Building a brand is just like a great movie. It’s a journey filled with twists and turns, interesting characters, intriguing narrative and visuals that pull you in. Great brands establish meaningful connections that create trust and a clear identity, set apart from their competitors.
The Hellcat Hangar brand journey certainly fits that description and makes for a compelling story we’re excited to share. Over the next few months, we’re inviting you (yes, you…the incredible human scrolling this page) to join us for a new blog series entitled BRANDING BEHIND THE SCENES WITH HELLCAT. If you’re ready for the first article and a peek behind the curtain to see how we built our logo, keep reading.
Building a logo is a process, and we knew from the very beginning it was important to partner with a team that understood our vision. To begin the journey, our crew reached out to the Pensacola firm Blacktop and graphic design extraordinaire Lam Nguyen to create a unique custom visual that subtly incorporated the physical space we call home.
While the logo development process can take on many forms, we distilled our experience working with Lam down to the steps below. Collectively, these steps guide what to expect when you set out on this journey for your own business.
A great logo begins and ends with a great designer. However, it’s essential to identify a freelancer or brand development firm that can execute work that aligns with your budget and aesthetic expectations. When you interview designers or meet with prospective firms, ask for portfolios featuring logos they’ve recently completed to get a sense of their design style. If all their work has a retro vibe, but you are looking for something sophisticated and modern, it may not be a good fit. They should also provide you with a detailed scope of work or quote that breaks down, at minimum, what they will deliver, a price (a flat cost or range) and an estimated timeline.
“We were very fortunate to partner with Blacktop on our brand project. Having an existing relationship with the firm’s owner allowed us to easily establish expectations and confidence that they could deliver the look we were going for,” Ben added.
Research and Discovery:
The next step is research and discovery. This step, unlike the others, can be completed by you, the designer/firm or a combination of efforts. The goal is to clearly define your brand values and understand the target audience you want to reach by summarizing their needs and preferences. You’ll want to understand what makes your brand unique and differentiates it from your competitors in the marketplace. If you cannot make this information available to your designer/firm, be sure it’s part of the scope of work you hire them to complete.
Once you have a solid understanding of your brand, target audience, and competitors, it’s time to start brainstorming ideas for your logo. This step typically involves the designer sketching rough ideas by hand or digitally. At this stage, it’s important to be open to new ideas and explore different directions for your logo.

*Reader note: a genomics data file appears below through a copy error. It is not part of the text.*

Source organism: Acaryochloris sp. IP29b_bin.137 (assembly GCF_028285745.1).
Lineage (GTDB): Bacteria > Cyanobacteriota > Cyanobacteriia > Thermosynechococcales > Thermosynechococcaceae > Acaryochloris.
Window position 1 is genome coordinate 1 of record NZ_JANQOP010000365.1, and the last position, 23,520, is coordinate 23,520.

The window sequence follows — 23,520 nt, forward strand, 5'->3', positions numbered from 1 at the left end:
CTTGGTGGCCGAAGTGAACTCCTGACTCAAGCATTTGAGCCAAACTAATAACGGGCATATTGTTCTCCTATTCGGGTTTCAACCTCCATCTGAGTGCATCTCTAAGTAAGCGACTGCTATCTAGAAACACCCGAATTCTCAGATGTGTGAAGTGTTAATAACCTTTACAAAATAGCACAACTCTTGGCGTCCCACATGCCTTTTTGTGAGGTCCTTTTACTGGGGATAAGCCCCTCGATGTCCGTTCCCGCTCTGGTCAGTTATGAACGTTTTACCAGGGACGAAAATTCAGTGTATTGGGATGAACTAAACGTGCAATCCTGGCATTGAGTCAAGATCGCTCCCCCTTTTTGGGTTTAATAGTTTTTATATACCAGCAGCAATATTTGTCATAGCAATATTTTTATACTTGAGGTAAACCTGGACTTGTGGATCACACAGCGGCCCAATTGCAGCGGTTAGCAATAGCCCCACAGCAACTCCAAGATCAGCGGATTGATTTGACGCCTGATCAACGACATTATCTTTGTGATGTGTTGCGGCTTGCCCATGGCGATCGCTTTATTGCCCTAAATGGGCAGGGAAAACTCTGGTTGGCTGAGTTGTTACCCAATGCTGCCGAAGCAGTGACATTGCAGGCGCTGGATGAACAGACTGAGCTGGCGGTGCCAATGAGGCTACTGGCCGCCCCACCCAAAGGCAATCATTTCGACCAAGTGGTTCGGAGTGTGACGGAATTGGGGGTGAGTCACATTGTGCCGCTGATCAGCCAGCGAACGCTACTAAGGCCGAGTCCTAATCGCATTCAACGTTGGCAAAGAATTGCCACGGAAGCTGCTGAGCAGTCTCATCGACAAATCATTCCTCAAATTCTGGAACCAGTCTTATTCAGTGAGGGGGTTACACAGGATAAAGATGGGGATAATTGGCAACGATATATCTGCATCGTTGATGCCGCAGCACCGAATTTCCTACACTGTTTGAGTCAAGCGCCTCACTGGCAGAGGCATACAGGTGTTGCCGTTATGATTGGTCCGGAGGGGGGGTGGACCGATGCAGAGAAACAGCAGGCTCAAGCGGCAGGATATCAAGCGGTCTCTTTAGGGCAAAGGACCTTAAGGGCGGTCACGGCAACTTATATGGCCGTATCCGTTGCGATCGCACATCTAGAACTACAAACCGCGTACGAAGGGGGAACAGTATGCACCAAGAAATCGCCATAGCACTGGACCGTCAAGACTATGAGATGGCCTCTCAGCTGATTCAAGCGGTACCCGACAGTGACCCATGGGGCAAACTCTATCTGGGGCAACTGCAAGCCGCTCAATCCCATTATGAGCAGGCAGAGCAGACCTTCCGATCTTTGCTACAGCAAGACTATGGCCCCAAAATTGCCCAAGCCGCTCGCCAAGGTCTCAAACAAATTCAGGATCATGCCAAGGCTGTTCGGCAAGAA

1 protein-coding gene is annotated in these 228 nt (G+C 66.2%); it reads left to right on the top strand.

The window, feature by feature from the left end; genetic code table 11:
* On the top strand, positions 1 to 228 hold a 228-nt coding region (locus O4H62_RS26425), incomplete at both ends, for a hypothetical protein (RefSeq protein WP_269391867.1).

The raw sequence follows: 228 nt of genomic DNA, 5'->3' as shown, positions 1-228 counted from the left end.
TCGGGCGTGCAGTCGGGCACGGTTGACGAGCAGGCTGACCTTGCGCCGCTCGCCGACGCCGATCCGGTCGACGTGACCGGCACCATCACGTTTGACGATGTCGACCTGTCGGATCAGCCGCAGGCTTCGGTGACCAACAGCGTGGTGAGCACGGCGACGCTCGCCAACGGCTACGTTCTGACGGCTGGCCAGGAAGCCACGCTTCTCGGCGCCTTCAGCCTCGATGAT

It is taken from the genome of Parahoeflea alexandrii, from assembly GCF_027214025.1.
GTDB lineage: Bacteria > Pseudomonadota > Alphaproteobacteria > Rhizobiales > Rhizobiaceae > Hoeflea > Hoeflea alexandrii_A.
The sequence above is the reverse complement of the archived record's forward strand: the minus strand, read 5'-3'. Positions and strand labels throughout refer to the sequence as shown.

“Ben and David knew they wanted a simple, modern logo that used the “H” to represent the shape of the building. However, they were very open to seeing what I could create,” Lam noted of working with our father and son co-owners David and Ben Van Der Like. At this stage, Lam also indicated it’s critical to “focus on the mood they are trying to convey and ask them to give me examples of what they like and even what they don’t like.”
Once you’ve narrowed your ideas to a few strong concepts, it’s time to start working on digital designs. This is where you’ll begin refining your concepts by selecting the color palette, typography and other design elements. You’ll likely go through several rounds of revisions, working closely with your designer to refine the design until it’s perfect.
“This part of the process is the most time-consuming because I wanted to show different variations for each of the three directions we narrowed down from the sketches,” Lam said. Working closely with David and Ben, Lam showcased different options for placing the text in relation to the graphic element or mark.
“At this stage, I also like to keep the treatments in black and white. If the design works well in its simplest form, then I’ve done my job,” Lam added.
Finalization and Delivery:
Once you’ve selected the design that visually represents your brand’s values, sets you apart from your competition and speaks to your target audience(s), it’s time to finalize the logo and prepare it for delivery. Typically, the step includes creating various file formats and sizes to use your logo on your website, social media profiles, business cards and other marketing materials. This step may also include creating a secondary layout when your primary mark will not fit in the space. Completing a comprehensive brand guide, sometimes called an identity or style guide, is often one of the deliverables in this step as well.
Regardless of the process you use for developing your logo, it’s important to remember that the journey is rarely linear. It can be complex and involve a lot of feedback. In fact, it should. While your logo is not your brand in its entirety, it’s a significant part and often the most visible to the world. Make sure it’s timeless and represents who you are now and who you want to be down the road.
We hope you’ve enjoyed this introductory article to the BRANDING BEHIND THE SCENES WITH HELLCAT series. Stay tuned for our next installment, where topics will range from how we developed our brand elements with local partners to our clients who’ve found success at the Hangar building their brands.
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